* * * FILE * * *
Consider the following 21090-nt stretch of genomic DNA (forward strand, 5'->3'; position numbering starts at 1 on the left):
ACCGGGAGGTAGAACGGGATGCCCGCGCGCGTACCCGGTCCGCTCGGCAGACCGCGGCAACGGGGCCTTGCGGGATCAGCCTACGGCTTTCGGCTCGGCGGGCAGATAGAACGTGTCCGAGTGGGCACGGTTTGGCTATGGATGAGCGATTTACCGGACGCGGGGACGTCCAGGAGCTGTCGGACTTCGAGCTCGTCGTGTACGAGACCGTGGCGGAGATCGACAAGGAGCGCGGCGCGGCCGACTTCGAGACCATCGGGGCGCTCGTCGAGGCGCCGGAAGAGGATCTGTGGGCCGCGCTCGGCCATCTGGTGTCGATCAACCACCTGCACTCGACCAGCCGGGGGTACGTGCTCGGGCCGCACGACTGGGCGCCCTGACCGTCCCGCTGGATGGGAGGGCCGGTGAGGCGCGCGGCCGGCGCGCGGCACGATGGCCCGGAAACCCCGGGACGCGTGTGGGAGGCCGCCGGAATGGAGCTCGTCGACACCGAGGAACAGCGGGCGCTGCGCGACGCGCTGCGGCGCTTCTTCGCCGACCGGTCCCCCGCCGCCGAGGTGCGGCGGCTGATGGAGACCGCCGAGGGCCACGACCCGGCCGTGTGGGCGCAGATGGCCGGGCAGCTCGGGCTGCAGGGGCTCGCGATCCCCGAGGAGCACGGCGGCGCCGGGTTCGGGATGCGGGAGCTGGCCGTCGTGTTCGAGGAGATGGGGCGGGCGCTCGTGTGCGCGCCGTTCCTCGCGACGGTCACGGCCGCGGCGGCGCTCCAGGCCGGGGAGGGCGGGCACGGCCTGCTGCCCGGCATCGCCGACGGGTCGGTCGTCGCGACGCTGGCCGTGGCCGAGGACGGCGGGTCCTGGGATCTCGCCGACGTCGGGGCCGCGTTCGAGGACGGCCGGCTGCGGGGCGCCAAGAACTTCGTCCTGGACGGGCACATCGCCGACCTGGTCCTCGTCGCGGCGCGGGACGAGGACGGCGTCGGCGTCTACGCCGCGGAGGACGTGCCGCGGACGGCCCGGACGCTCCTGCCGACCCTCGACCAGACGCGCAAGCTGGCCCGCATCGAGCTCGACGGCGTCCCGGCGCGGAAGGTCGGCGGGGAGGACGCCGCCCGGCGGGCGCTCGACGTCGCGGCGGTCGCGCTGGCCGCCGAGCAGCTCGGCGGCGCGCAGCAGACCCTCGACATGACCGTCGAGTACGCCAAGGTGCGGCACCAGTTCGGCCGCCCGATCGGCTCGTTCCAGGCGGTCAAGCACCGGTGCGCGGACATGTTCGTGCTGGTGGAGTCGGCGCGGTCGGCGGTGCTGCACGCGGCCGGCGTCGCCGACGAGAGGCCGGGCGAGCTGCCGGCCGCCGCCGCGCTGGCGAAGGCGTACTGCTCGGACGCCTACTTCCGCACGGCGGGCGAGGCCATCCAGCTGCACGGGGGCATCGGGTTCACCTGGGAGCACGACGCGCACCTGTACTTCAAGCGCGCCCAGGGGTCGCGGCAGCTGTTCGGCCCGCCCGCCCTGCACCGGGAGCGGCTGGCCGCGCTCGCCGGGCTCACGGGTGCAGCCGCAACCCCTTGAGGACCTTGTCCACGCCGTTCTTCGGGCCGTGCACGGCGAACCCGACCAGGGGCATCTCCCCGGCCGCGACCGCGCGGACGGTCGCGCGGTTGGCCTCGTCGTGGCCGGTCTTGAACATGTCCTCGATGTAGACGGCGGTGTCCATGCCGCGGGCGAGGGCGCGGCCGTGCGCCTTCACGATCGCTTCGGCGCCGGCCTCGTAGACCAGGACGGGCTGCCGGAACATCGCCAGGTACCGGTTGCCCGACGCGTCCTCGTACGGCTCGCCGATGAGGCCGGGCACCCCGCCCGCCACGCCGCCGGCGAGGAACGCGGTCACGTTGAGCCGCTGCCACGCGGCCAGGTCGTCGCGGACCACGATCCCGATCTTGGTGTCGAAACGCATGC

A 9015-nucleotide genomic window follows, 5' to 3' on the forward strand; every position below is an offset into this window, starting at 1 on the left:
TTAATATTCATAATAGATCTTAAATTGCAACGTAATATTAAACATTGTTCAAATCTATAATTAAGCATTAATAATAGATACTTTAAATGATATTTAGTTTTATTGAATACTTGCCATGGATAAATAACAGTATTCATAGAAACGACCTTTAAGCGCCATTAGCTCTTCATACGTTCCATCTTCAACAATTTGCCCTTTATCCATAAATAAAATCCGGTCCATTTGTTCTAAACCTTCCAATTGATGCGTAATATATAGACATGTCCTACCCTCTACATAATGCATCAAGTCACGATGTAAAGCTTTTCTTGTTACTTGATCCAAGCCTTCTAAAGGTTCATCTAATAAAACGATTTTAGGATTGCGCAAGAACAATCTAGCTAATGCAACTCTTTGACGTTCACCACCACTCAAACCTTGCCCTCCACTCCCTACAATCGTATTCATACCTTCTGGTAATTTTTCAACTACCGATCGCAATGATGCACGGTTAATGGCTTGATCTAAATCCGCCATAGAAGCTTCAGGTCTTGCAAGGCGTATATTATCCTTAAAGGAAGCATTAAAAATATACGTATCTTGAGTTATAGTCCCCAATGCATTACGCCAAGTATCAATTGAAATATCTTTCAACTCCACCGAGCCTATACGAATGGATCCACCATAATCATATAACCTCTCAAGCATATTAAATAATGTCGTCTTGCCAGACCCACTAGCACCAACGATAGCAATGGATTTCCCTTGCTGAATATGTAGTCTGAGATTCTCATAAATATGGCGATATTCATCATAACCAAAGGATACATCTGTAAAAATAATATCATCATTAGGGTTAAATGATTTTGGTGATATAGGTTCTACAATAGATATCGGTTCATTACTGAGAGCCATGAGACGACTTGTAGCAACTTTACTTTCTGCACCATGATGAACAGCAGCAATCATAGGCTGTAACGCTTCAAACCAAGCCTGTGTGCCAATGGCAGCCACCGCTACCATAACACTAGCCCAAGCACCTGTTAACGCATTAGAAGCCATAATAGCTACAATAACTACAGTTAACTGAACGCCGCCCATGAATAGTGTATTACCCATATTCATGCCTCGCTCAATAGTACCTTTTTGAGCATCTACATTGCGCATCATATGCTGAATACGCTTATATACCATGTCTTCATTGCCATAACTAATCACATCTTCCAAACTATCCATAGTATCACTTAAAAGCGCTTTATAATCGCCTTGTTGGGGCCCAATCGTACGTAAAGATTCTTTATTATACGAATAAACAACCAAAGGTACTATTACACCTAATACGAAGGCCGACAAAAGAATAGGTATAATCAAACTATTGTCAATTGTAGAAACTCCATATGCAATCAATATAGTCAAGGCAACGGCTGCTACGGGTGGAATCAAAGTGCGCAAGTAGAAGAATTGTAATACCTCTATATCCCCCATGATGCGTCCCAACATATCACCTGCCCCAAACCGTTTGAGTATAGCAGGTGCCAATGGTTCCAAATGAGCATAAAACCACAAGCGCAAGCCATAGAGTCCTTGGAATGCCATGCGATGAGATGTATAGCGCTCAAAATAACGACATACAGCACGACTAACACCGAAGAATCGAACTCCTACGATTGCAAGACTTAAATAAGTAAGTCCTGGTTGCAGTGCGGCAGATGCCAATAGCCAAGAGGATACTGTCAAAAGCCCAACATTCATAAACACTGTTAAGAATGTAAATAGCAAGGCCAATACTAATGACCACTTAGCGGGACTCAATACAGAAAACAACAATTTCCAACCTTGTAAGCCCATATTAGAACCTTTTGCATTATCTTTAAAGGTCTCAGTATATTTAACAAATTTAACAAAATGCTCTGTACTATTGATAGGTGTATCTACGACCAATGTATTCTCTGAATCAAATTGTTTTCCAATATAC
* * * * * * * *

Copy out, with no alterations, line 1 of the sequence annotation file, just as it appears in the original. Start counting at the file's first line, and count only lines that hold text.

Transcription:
Consider the following 21090-nt stretch of genomic DNA (forward strand, 5'->3'; position numbering starts at 1 on the left):